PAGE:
Australian PM accused of ‘scapegoating’ Muslim community
The accusation came after Prime Minister Tony Abbott told Muslim leaders to do more to combat extremism
Australian Prime Minister Tony Abbott was on Tuesday accused of "scapegoating" an entire community and inciting "ill-feeling" after telling Muslim leaders to do more to combat extremism.
In a national security address Monday, Abbott said he had often heard Western leaders describe Islam as a "religion of peace" and that he wished Muslim leaders "would say that more often, and mean it".
"Everybody, including Muslim community leaders, needs to speak up clearly because, no matter what the grievance, violence against innocents must surely be a blasphemy against all religion," he said.
The Islamic Council of Victoria, which represents that state's more than 150,000 Muslims, said it was one of many community bodies which had repeatedly condemned all forms of violence and extremism.
"We continue to encourage the PM to reflect the set of values he espouses by utilizing a repertoire of inclusive rather than divisive language," council spokesman Kuranda Seyit said.
"The PM's lack of acknowledgement or appreciation of Muslim community leaders and members who volunteer their time to consult with all levels of government and enforcement agencies misleads and incites ill-feeling from the broader community."
The council urged other community organizations to pressure Abbott to promote national unity and "cease scapegoating one segment of our society".
Abbott, who has termed the brutal Islamic State jihadist group in Iraq and Syria a "death cult", insisted Tuesday he was thrilled more Muslim leaders were speaking out against violence.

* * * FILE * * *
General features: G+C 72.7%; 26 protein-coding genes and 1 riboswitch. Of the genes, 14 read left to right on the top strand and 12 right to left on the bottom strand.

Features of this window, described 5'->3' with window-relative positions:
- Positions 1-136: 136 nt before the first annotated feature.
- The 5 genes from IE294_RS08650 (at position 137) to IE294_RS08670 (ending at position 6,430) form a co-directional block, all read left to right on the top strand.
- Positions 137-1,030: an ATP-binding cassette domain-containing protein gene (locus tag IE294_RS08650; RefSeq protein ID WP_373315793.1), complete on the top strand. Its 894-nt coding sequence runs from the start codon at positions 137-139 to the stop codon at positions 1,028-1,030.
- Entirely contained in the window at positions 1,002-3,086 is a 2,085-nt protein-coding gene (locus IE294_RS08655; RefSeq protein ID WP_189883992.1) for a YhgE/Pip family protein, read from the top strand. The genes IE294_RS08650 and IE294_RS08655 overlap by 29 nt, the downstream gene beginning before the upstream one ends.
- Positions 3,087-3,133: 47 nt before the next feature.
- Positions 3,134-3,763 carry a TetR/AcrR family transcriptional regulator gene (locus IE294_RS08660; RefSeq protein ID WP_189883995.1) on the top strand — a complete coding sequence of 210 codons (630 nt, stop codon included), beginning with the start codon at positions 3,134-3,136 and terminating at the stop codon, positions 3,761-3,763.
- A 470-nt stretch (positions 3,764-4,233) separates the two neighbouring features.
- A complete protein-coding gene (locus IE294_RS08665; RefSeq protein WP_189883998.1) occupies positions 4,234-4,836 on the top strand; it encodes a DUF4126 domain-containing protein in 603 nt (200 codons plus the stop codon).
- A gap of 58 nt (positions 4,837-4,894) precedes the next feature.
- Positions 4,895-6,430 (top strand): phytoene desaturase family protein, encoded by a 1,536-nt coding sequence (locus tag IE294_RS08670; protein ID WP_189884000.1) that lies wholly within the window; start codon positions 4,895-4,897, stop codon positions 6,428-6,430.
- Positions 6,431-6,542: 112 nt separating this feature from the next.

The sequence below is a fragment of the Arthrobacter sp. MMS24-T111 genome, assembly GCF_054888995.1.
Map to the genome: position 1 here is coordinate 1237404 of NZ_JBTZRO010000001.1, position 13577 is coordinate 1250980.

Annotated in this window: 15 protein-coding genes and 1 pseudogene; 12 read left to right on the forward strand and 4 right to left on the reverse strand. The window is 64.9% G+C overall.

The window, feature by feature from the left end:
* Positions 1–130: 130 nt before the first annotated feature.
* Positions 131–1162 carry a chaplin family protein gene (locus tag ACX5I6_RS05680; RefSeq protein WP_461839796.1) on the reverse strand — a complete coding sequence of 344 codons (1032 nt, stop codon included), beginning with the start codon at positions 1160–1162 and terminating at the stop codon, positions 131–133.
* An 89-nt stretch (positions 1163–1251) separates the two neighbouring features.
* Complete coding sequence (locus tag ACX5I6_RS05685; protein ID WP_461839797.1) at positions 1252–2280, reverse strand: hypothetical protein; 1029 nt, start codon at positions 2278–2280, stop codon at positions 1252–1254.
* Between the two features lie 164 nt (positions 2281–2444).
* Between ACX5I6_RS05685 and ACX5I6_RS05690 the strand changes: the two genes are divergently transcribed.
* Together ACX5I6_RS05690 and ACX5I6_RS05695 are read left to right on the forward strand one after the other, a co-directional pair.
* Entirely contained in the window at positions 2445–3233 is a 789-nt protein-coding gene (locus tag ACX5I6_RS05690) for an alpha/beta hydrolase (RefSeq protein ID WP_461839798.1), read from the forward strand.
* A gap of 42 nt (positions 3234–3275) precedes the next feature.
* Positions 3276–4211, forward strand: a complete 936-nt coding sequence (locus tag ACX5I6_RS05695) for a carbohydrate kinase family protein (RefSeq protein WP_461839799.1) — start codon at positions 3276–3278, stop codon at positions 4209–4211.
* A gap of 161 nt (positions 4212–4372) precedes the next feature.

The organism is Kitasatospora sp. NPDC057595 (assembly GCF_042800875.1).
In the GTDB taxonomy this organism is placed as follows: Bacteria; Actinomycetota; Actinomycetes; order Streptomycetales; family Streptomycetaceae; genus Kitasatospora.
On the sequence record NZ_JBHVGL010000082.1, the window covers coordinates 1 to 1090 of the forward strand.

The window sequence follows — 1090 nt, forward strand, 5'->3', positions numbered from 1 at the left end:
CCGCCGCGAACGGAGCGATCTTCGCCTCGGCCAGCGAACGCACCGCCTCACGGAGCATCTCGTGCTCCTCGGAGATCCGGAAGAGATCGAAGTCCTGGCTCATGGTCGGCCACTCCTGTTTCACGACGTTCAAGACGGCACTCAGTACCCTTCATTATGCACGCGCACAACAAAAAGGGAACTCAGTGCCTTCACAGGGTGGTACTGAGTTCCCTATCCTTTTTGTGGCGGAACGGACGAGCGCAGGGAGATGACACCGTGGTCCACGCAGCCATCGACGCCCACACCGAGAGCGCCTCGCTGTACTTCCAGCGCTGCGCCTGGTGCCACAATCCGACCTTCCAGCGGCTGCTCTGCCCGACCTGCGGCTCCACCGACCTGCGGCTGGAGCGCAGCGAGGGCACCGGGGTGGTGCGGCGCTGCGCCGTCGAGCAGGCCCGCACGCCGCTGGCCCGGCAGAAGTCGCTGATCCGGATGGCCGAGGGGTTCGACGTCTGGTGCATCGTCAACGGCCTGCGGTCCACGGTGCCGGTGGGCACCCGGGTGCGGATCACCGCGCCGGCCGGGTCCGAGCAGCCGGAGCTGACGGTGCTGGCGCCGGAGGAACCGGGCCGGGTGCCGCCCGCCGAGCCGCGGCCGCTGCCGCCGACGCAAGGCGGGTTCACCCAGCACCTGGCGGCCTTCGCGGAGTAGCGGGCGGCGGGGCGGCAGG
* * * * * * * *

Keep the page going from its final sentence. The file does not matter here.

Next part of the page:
"But I am making the point that if you are here in Australia you have got to be part of our team, you have got to take the pledges that you make in those citizenship ceremonies seriously," he told the Nine Network.
"It is not enough to say the right thing, you have got to mean the right thing and sometimes government has got to enforce doing the right thing."
A string of incidents, including a December siege in a Sydney cafe by a self-styled cleric who attempted to link his actions to Islamic State, have raised awareness about radicalization among Muslims in Australia.
More than 100 Australians have travelled overseas to fight with the violent group, and Abbott has repeatedly warned that others in the country share extremist views.
Australia on Monday flagged new security measures to counter heightened threats from "home-grown" extremists, including revoking citizenship for dual-nationals linked to terrorism and a crackdown on hate preachers.
Muslims make up only 2.2 percent of Australia's largely Christian but multicultural population of 23 million, with about 61.5 percent of them born overseas.